When I started Sugar Free Mum 6 years ago, I had never taken a photo of anything in my life. SO I had to learn pretty quickly how to take decent snaps with my iPhone. Actually, I think I actually started with a Blackberry!
Food is fun to take pics of and share, but there are some key tips you should consider when snapping what you're having for brunch.
Here are my fave simple yet highly effective tricks for taking beautiful and tempting food photos with your iPhone, that I learnt at iPhone Photography School:
1. Shoot in natural light
The easiest way to create beautiful images, is the light. Always shoot your pictures in natural daylight rather than under artificial lighting.
The best kind of light for food photography is soft, diffused, natural daylight. Overcast days are perfect for food photography because the clouds act like a giant diffuser, creating a soft light with more subtle shadows.
When you’re shooting indoors, use the natural light from windows to illuminate your subject. Having a table positioned near a window allows you to easily set up your composition to make use of natural window light.
2. Control any shadows
Shadows are very important in photography, and they can make or break an image. Sometimes shadows enhance a photo, adding depth and visual interest, but other times they can ruin it by dominating too much of the picture.
The intensity of shadows depends on the type of light you’re shooting in. Strong directional sunlight will cast hard, dark shadows, whereas an overcast day creates a more diffused light, making the shadows much softer.
To avoid harsh shadows in your food photos, shoot on an overcast day or move your subject into a lightly shaded area.
If you’re shooting indoors and the sun is shining brightly through the window, use a semi-transparent white curtain to diffuse the light.
Alternatively, you could try moving the food further away from the window, or use a different window on the other side of the house.
3. Use a neutral background
The easiest way to ruin a beautiful shot, is having a colourful or cluttered background. Use a fairly neutral background and place the emphasis on the food in the scene. A neutral background doesn’t mean that it has to be completely plain, but it should complement the subject rather than suppress it.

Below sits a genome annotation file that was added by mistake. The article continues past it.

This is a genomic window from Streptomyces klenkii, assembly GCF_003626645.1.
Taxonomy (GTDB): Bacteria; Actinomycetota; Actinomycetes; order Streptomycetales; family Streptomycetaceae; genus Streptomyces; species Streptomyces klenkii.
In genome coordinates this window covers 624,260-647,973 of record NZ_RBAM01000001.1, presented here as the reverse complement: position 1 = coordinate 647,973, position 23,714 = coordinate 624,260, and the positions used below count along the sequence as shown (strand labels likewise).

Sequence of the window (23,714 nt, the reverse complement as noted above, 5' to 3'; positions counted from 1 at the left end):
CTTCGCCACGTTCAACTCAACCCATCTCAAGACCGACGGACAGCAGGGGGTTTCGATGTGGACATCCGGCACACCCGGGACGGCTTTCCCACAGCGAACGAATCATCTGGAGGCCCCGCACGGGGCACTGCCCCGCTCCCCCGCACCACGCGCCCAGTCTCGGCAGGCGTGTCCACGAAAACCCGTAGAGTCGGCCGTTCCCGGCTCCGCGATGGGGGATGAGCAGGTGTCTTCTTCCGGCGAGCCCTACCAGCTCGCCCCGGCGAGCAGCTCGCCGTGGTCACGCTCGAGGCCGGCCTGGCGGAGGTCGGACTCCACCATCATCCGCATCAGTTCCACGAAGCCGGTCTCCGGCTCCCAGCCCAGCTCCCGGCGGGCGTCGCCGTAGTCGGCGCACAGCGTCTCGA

There are three main types of background that work really well for food photography: light backgrounds, dark backgrounds, and wooden backgrounds.
Dark food usually looks good on a dark background, and light coloured food looks good on a light background. Wooden backgrounds, such as tables and chopping boards, tend to look great with almost any kind of food.
Tea towels and tablecloths also work well. White fabric tends to work best, but bright colours can work well with some foods. A subtle pattern, such as the vintage floral print shown below, can also look good sometimes.
Other backgrounds you could try include a black chalkboard, a carpet or rug, tiles, baking paper, a baking tray or a newspaper.
You can also use a neutral wall if you’re shooting your food from one side. Just walk around your house and see if you can find any of these objects in a subtle, neutral colour.
4. Shoot from the best angle
When taking photos of food, always think about which angle to shoot from to make the most of the subject. Shooting from above is often the best choice, especially when the food is arranged on a plate or bowl.